Analyst: Maersk will do fine with or without P3
The P3 carriers — Maersk, MSC and CMA CGM — have provided the Federal Maritime Commission with additional information on their proposed vessel sharing agreement, according to the FMC. The agreement will now go into effect in 45 days unless the FMC seeks to block it with an injunction.
"The commission is now in the process of reviewing the responses," the FMC wrote in an email to American Shipper. "The responses are confidential, and no revised agreement has been filed."
Meanwhile, Macquarie, the Australian investment bank, said in a research note issued last week that “P3 or not, the future looks good” for the A.P. Moller Maersk Group.
While the company’s stock price had fallen in recent weeks “partly due to concerns over the likelihood/timing of P3 Network approval,” Macquarie said, “We continue to think the P3 stands a very good chance of being approved. But more importantly, believe investors are underestimating the extent to which the Maersk Line cost base will improve even if this does not happen.
“Our analysis suggests Maersk Line profitability is less dependent on P3 approval than previously thought," it continued.
Macquarie said a major plus for Maersk is that the average vessel size it uses on the Asia-Europe route will increase from 9,300 TEU to 14,200 TEU by end of 2015, if the P3 is approved.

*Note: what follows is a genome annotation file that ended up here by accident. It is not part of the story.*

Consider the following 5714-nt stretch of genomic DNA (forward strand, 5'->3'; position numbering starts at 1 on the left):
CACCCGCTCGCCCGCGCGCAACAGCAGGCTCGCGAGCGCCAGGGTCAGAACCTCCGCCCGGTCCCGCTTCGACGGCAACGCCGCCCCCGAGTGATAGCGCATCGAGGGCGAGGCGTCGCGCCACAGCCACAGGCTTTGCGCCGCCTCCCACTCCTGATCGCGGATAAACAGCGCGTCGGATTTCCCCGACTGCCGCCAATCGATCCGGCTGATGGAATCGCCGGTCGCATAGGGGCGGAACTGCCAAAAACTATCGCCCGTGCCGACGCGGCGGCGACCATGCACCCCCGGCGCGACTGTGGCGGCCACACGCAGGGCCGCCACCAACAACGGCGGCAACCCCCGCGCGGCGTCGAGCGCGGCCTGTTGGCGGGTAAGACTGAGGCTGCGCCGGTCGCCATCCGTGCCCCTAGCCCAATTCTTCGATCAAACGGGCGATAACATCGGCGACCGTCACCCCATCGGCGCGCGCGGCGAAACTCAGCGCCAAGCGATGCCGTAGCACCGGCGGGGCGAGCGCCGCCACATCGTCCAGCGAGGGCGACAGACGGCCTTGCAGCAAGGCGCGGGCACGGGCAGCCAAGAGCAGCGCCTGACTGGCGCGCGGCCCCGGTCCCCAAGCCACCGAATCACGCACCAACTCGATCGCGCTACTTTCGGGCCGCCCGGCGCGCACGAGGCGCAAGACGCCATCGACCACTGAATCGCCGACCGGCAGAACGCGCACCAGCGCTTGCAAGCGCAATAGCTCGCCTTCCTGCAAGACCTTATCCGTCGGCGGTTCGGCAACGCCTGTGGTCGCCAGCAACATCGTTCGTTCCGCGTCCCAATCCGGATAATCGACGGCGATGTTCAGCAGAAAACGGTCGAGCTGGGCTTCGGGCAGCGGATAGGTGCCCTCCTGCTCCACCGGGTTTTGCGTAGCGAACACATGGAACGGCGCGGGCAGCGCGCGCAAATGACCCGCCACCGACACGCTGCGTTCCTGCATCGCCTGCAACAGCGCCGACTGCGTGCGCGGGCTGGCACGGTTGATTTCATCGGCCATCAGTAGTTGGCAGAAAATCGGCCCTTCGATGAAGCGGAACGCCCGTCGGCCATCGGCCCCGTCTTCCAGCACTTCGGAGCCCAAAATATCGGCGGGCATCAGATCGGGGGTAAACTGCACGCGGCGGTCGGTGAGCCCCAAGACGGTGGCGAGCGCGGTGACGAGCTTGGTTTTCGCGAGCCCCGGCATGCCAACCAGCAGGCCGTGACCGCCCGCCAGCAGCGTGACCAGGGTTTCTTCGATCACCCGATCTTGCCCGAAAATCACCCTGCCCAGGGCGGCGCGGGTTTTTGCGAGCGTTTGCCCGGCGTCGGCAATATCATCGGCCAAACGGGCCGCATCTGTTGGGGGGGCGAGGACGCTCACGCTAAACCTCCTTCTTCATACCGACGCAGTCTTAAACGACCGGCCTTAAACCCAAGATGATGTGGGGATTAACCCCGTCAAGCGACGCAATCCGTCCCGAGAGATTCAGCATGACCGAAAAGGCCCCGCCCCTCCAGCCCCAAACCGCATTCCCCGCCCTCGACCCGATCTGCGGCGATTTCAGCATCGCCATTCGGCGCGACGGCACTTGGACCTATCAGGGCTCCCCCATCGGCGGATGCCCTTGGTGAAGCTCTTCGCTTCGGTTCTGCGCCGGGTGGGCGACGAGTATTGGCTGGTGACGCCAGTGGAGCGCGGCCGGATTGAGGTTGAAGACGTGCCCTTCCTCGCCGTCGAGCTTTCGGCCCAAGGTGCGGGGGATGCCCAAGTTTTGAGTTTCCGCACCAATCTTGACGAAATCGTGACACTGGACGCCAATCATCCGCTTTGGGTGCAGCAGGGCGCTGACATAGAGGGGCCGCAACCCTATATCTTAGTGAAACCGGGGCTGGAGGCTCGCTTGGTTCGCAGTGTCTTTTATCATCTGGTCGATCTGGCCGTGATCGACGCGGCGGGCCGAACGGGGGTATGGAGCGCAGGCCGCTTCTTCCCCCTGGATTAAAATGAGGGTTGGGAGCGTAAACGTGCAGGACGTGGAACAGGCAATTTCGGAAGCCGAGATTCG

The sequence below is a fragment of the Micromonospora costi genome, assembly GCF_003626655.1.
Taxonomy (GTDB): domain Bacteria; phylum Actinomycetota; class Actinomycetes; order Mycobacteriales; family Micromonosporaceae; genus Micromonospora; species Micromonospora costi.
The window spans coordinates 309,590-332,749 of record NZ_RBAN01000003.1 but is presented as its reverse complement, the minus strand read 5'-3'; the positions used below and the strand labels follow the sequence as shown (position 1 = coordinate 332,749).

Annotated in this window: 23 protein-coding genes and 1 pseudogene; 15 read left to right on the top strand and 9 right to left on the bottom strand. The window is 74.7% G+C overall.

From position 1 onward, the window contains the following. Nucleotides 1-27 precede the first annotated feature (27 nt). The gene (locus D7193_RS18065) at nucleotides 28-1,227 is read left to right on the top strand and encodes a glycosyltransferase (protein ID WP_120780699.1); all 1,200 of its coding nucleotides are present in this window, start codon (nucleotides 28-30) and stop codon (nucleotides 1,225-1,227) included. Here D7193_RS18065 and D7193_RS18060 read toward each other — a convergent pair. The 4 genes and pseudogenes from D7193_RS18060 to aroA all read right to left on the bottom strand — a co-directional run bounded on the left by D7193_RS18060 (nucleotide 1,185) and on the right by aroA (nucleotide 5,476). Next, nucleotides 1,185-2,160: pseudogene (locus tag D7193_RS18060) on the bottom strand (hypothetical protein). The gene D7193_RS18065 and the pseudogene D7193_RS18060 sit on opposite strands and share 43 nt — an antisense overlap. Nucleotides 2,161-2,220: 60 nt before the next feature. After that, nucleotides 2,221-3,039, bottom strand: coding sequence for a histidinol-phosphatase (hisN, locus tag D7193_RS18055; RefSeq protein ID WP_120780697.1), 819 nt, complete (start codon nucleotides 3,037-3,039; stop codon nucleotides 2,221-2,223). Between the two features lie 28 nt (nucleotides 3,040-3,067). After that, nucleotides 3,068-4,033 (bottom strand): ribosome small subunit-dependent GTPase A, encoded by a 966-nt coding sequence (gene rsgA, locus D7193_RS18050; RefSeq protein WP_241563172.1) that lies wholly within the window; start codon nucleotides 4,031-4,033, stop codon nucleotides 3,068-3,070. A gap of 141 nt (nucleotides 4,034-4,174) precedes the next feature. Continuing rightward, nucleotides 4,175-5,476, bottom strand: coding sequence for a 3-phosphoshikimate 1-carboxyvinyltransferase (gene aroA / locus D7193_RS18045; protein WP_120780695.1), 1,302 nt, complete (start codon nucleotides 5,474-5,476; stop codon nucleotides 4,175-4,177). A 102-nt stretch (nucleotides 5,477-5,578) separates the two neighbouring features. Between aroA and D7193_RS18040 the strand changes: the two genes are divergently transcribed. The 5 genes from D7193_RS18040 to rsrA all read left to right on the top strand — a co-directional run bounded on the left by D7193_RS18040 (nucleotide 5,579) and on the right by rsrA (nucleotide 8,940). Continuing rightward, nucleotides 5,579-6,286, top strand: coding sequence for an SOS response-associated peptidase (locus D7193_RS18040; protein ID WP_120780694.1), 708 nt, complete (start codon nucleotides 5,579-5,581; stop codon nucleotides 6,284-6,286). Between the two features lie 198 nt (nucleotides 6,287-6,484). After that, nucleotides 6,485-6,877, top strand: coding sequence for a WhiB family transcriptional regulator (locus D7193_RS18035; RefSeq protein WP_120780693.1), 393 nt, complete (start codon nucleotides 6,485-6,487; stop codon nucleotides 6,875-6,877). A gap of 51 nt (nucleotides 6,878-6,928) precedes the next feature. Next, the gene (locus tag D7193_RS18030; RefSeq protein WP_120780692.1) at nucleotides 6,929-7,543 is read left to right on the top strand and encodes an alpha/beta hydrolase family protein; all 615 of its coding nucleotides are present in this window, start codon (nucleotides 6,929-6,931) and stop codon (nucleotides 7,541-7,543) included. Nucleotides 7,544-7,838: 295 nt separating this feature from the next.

Even if the P3 is not approved, the average size of the ships Maersk will use on that trade lane will be only slightly less (14,100 TEU), as the delivery of Maersk Line’s Triple-E vessels enables its Asia-Europe fleet to be reduced from 83 vessels to just 55.
“In both scenarios, we estimate a reduction in Asia-Europe unit costs of around $1.1 billion, most of which should flow to the bottom line,” the report said.
Macquarie said the size of Maersk’s new Triple E ships, reported to be 18,340 TEU, is actually 19,400 TEU.
While approval of the P3 is the “preferred outcome, this is by no means essential for Maersk Line to deliver a large — and sustainable — improvement in its return on invested capital,” said Macquarie.
Macquarie said Maersk, in recent years, has “suffered from sustained under-investment on Asia-Europe. … On Asia-Europe, where many of vessels used by Maersk Line still fit into the 8,000-9,000-TEU category, the average vessel size employed by MSC and CMA CGM overtook that of Maersk Line in first half of 2011 and the first half of 2012, respectively. This was primarily due to the comparative lack of investment in very large container ships (VLCS) undertaken by Maersk Line in recent years.”
Macquarie said Maersk ranked just seventh in the average size of vessels it employed on the Asia-Europe trade route, behind not only MSC and CMA CGM, but also Hyundai, Cosco, NYK and Hanjin.
But Macquarie said that the profile of Maersk’s 100 largest ships will change when the capacity of vessels on order are taken into consideration.
“The capacity of Maersk Line’s largest 100 vessels will surpass that of both MSC and CMA CGM when all of the Triple-Es have been delivered, with this size advantage being particularly large for the largest 28 vessels (i.e. the 20 x 19,400-TEU Triple-E vessels plus the 8 x 15,500-TEU E-class vessels).”